By Jake Freestone: Overbury, United Kingdom
Europe just came close to banning the world’s most popular crop-protection product, but instead it narrowly avoided a terrible decision that would have frustrated farmers, hurt the environment, and made food more expensive everywhere.
On Monday, the European Commission put people, science, and economics ahead of politics when a panel voted to grant a five-year license renewal to the herbicide glyphosate.
This is a tremendous relief.
I know what a ban on glyphosate would have meant for my farm in the United Kingdom: We’d suffer soil erosion, turn back to stronger chemical controls, and produce less food.
Now we’ll get to use glyphosate for at least a little while longer. I’m disappointed that this excellent weed killer didn’t receive a 15-year extension, as originally proposed—but given that we just dodged what might have been a total ban, this is a very good outcome.
Over the next five years, farmers like me need to do a better job of making the case for glyphosate. It’s never too soon to start, so let me tell you my story.
Our farm is about a two-hour drive west of London, in an area called the West Midlands, where we grow bread-making wheat, malting barley, linseed, and more. We set aside a small part of our acreage for salad onions and handpicked peas. We also have a flock of 1,200 grazing ewes, lambing in April.
We’ve used glyphosate safely for two decades—and removing it from our toolkit would disrupt our sustainable practices. It would force us to return to cultivation for weed control, which means using machinery to turn over topsoil. This would come with steep environmental costs.
Without access to glyphosate, our soil would erode, causing us to lose moisture, nutrients, and biodiversity. We’d adopt alternative sprays that are more toxic and stay in the soil longer. We’d also run our equipment over our farmland more frequently, increasing our emission of greenhouse gases.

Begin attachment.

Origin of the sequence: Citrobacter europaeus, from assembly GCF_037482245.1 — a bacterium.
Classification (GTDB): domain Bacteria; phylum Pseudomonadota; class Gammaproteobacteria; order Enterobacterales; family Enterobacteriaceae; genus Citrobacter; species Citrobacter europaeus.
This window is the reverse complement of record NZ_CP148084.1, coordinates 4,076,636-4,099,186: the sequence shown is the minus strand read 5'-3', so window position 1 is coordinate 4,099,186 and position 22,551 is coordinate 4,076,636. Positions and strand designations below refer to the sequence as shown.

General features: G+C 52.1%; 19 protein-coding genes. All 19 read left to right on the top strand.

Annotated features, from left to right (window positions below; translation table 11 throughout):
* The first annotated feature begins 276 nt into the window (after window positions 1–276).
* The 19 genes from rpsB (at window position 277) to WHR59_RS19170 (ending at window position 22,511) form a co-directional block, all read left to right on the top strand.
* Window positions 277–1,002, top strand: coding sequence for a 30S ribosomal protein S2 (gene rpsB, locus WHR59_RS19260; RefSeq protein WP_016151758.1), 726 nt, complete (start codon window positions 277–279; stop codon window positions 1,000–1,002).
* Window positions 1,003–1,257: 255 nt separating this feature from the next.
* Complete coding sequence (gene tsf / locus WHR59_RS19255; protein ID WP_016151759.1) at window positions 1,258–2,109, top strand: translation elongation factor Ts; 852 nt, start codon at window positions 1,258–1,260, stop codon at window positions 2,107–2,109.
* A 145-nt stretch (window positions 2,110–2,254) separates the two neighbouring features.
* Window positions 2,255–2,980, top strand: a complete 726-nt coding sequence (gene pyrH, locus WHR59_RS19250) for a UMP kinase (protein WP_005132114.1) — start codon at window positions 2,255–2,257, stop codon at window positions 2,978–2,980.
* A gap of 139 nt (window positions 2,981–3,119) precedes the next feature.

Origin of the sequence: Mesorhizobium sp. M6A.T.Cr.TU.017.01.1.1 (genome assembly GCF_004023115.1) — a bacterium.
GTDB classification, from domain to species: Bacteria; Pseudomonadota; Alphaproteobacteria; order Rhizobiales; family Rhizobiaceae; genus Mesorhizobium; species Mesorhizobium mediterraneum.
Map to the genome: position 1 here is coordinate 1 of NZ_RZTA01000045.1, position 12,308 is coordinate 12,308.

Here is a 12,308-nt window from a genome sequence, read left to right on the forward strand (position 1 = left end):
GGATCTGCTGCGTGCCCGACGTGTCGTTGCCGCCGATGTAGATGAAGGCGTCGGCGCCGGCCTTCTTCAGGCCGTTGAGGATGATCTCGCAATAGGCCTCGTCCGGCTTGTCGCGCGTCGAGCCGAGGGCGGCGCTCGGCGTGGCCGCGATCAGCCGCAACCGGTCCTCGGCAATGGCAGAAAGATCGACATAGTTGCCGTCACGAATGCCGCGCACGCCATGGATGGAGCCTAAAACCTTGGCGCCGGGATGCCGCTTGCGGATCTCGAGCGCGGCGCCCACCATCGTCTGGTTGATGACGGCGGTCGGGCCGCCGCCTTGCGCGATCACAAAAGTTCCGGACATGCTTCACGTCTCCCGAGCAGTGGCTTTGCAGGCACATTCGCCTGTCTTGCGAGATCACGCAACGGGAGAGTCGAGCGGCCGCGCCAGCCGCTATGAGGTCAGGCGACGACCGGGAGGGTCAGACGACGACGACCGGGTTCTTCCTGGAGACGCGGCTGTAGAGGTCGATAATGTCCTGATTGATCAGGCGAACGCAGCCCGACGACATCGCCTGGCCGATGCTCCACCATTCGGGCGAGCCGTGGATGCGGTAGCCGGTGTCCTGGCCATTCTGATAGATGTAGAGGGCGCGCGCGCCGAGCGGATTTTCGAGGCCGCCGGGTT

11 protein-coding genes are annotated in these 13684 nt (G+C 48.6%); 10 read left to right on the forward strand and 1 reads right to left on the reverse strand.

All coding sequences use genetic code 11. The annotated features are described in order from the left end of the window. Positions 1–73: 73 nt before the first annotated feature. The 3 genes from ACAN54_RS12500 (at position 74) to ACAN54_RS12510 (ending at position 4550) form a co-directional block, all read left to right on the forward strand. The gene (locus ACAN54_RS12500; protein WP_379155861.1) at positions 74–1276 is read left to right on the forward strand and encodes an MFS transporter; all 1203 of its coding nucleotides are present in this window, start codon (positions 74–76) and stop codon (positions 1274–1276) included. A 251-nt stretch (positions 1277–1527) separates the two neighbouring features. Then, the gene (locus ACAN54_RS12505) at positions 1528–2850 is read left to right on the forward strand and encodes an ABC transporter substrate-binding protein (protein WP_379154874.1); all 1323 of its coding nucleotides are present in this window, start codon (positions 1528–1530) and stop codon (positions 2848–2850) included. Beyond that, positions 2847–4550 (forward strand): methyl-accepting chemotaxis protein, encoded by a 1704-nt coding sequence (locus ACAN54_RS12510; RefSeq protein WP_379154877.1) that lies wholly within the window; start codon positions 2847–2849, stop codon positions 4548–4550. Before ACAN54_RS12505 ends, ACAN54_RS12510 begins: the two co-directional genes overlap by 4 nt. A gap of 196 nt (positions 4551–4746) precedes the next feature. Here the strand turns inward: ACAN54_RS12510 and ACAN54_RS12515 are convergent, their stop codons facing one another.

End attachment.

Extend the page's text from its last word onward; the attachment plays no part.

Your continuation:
The innovation of glyphosate allowed us to abandon these harmful practices. We’d prefer not to have to take them up again—not now, and not five years from now.
Glyphosate also helps us grow more food. If our crops face more competition from weeds, our acres become less productive, nudging food prices upward. It’s simple economics: Reduced supplies mean higher costs for consumers.
One of the miracles of modern agriculture is that we grow more food on less land than ever before. A ban on glyphosate would have turned back the clock: We’d grow less food on more land.
A ban also would complicate international trade. Farmers around the world count on glyphosate. If the EU had blocked European farmers from using it, those farmers would have clamored for protectionism. They’d demand that politicians block the importation of food from farms that choose to use glyphosate.
So this would have affected me in the UK, even after Brexit becomes official. Yet it would have had much wider implications. That’s why farmers in Australia, Canada, and the United States, as well as South America, kept such a close watch on the recent decision.
They’ll be watching again in five years.
Science tells us that glyphosate is safe. It’s toxic to weeds, but it breaks down quickly. Regulatory panels have confirmed this, including the European Food Safety Authority and the European Chemical Agency.
Only the French-based International Agency for Research on Cancer imagines a connection between glyphosate and cancer in people. Mainstream scientists have debunked its conclusions, but IARC’s claims have prompted activist groups to turn glyphosate into an issue of politics, rather than a matter of science, agriculture, and consumer economics.
They almost had their way. On November 9, half of the 28 members of the EC favored glyphosate’s renewal, with only nine opposing and five abstaining. Success, however, required 16 countries to vote for the five-year renewal.
On Monday, in an appeals-committee vote, 18 countries favored the new license.
At almost the last possible moment, they saved a safe product that benefits farmers, consumers, and the environment.
Next time, let’s aim for less drama and more sound science.
Jake Freestone is the farm manager at Overbury Farms, located in the West Midlands, United Kingdom, where they grow bread-making wheat, rapeseed oil, malting barley, peas, linseed and soya along with 1,200 ewes. Jake volunteers as a member of the Global Farmer Network (www.globalfarmernetwork.org).